The near-term outlook for energy storage

2018-06-22 - Power Engineering Magazine article by Richard Vesel, Business Development Manager for Plant Performance & Optimization, ABB

2017 WAS A BREAKOUT YEAR for battery-based energy storage in the US electric utility space. With 431MWHr of new capacity added during the year, it nearly doubled the total of existing prior amounts, with the total now exceeding 1GWHr of storage. 2018 should again double the total installation, with the total then to exceed 2GWhr. Both behind the meter and front-of-the-meter areas are growing, and by 2019, the US market for energy storage should exceed $1.2 billion, according to GTM and the Energy Storage Association.

Global markets were just as exciting. Outside of the US, another 1.9 GWHr of storage capacity was added, with Australia coming in second, just behind the US, at nearly 420MWHr of new capacity. Germany, China and Japan rounded out the top five installers, with 380, 330, and 280 MWHr respectively. This is substantial, especially considering the populations of Australia and Germany to be about 8 percent and 25 percent that of the US. There is now enough installed base to provide significant O&M information for the benefit of upcoming owners of such technology. By 2022, this will be a reasonably mature technology, with global deployment totals increasing tenfold between the beginning of 2018 and the end of 2022.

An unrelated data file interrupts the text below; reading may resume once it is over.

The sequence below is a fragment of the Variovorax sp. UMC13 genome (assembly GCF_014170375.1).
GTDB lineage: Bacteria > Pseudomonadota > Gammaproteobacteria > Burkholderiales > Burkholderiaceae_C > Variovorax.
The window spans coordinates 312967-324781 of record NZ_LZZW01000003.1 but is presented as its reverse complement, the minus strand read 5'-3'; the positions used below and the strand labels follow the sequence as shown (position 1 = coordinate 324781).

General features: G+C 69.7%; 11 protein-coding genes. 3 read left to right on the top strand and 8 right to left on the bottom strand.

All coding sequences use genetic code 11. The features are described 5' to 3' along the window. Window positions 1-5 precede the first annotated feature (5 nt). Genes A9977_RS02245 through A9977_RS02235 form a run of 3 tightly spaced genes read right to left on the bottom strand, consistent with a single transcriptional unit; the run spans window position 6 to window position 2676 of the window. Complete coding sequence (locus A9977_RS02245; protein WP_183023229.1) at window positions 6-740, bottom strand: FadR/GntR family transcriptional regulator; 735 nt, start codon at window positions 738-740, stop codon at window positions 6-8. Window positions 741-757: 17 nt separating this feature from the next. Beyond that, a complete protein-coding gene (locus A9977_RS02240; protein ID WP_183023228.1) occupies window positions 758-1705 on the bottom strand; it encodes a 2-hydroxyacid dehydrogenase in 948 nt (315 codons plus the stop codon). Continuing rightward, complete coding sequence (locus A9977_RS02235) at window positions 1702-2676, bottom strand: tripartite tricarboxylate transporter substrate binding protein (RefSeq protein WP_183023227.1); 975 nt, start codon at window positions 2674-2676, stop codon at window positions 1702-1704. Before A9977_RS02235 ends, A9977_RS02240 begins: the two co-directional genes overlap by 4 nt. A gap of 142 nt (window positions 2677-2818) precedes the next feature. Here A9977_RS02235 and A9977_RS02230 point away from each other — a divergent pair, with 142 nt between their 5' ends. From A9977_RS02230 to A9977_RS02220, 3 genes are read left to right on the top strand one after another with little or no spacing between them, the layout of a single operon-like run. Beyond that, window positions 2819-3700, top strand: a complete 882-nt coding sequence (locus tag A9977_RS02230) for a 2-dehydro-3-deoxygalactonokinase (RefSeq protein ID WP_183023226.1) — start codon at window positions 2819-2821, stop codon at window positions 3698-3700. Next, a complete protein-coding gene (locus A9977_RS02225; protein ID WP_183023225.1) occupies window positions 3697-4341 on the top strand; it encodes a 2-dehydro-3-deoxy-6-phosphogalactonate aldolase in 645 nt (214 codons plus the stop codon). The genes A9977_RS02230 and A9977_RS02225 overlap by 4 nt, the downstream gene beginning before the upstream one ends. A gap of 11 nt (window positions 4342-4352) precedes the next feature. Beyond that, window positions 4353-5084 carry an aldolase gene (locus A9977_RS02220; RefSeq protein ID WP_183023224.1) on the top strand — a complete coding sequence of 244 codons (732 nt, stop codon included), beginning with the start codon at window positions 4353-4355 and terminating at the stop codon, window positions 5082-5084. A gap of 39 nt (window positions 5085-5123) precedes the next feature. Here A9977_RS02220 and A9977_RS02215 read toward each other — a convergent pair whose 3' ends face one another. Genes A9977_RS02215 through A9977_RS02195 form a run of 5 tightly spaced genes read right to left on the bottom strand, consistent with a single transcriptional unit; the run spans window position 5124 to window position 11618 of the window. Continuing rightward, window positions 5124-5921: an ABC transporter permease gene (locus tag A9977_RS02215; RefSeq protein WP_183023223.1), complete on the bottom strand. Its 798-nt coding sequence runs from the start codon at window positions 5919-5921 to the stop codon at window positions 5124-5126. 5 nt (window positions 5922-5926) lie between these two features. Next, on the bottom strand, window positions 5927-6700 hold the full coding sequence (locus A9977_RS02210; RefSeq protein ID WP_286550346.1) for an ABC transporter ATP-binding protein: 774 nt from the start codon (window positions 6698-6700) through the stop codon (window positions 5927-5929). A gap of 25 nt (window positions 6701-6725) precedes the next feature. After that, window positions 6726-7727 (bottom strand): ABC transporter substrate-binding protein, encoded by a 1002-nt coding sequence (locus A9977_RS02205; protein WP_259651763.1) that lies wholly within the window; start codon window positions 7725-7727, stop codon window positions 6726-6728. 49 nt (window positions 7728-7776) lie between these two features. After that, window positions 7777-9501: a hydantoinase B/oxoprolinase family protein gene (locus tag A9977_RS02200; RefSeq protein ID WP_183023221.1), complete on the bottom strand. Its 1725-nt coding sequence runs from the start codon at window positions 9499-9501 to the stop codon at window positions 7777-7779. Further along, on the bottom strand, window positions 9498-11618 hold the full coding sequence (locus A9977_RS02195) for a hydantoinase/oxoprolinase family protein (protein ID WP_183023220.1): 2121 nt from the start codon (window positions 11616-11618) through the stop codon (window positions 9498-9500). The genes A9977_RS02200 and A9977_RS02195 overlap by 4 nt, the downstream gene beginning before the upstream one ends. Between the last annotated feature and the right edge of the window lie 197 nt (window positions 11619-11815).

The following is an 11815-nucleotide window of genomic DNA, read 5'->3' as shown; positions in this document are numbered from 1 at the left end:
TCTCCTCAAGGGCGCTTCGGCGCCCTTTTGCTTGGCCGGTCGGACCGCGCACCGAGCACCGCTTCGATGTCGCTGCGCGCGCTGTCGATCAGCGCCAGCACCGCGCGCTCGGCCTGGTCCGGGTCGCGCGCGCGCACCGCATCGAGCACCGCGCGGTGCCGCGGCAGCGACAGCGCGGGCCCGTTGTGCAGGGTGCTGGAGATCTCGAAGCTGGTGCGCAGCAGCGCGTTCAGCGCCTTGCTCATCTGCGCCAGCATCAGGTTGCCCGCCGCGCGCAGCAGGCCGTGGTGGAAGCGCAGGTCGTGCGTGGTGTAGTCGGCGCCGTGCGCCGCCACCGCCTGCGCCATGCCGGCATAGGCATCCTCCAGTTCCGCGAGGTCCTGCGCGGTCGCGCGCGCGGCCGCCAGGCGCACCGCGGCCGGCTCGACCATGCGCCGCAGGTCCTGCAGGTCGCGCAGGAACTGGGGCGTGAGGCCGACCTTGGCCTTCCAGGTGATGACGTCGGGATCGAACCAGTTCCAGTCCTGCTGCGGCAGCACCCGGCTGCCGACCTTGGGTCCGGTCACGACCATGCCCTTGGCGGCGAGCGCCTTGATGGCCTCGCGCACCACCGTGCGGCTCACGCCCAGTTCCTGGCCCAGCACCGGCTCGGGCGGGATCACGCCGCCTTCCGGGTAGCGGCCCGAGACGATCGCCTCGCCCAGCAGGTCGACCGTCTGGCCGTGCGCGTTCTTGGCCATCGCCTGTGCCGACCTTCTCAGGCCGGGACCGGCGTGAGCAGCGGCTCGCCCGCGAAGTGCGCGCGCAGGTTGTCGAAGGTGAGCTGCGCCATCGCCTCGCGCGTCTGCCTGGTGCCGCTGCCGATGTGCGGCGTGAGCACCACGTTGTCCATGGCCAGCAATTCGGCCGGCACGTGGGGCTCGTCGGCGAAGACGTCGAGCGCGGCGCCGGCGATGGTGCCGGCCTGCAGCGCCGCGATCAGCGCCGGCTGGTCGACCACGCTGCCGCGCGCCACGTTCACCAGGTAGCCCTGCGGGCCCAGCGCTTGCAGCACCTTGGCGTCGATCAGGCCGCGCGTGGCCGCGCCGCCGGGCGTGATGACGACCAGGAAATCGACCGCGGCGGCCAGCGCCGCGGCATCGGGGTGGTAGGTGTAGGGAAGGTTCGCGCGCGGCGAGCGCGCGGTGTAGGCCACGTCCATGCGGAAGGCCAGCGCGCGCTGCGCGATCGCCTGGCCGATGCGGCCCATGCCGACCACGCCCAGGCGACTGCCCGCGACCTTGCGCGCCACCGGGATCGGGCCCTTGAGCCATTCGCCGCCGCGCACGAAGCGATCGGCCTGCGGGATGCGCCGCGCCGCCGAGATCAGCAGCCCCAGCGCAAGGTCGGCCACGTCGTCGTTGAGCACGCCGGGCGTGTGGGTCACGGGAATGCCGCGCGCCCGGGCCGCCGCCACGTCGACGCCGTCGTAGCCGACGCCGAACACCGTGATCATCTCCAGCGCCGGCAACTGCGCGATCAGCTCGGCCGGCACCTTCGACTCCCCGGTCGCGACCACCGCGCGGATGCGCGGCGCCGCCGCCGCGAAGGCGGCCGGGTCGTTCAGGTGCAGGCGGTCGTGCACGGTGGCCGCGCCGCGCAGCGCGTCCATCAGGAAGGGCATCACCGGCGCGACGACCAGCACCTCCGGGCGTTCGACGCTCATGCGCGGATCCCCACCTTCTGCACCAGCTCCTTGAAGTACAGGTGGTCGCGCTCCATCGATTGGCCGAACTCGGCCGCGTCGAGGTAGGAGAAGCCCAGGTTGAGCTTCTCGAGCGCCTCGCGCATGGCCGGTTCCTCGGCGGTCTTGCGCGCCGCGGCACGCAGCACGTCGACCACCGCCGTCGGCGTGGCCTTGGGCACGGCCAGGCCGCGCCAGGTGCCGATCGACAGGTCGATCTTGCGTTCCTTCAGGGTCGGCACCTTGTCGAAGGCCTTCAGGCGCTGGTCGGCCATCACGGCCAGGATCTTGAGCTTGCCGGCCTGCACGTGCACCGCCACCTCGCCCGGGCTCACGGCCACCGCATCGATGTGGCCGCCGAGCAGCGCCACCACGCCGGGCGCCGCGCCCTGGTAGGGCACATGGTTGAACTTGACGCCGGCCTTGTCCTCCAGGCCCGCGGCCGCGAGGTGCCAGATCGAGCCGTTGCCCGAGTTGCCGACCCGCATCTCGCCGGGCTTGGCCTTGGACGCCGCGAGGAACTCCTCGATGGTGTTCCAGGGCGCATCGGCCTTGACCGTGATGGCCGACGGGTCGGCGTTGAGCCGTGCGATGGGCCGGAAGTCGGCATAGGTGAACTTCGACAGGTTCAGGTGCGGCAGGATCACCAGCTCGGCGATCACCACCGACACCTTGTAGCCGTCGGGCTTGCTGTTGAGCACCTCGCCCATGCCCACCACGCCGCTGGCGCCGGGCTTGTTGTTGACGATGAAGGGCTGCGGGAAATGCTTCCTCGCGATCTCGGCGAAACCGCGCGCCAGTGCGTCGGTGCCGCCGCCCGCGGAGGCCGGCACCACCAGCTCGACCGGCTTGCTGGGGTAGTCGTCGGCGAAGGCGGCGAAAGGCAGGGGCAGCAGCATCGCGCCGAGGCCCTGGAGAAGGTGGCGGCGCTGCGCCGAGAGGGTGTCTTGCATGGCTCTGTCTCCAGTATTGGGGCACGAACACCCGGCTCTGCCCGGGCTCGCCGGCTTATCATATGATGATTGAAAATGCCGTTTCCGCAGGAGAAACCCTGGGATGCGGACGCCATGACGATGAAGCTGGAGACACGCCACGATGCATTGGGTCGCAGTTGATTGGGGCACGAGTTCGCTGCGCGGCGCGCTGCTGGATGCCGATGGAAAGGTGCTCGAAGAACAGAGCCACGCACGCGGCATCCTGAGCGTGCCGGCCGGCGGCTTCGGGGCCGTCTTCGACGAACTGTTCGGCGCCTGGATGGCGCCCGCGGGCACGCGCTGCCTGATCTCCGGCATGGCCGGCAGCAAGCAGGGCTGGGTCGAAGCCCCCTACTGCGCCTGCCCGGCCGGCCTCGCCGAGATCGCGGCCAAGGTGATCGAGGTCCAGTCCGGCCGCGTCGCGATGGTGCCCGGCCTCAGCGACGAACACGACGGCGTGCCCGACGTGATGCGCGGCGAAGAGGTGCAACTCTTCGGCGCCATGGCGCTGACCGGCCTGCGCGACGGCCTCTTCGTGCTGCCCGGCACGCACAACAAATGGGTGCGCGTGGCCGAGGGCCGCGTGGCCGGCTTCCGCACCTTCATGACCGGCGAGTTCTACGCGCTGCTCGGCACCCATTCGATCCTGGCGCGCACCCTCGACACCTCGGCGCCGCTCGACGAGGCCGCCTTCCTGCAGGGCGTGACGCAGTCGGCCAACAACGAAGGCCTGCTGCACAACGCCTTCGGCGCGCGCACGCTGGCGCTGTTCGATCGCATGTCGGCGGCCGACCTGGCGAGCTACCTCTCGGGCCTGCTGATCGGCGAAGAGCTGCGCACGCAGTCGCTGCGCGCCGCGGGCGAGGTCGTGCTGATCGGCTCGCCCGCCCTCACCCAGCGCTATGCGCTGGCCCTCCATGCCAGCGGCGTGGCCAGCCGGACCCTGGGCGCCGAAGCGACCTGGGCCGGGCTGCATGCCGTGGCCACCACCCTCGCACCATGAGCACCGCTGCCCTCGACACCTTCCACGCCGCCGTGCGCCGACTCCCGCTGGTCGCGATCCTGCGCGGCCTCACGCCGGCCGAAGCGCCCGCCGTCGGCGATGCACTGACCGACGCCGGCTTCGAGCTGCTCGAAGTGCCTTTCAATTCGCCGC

There are several mainstream utility system suppliers currently engaged in projects of 10MWhr and larger. Early in 2018, FERC directed the regional authorities, in the ISO/RTO category, to explicitly define tariffs (i.e. revenue opportunities) for the specific services that energy storage facilities can provide to the grid. These are sure to include fast-response regulation services for load and frequency, spinning reserve, black start, and energy arbitrage.

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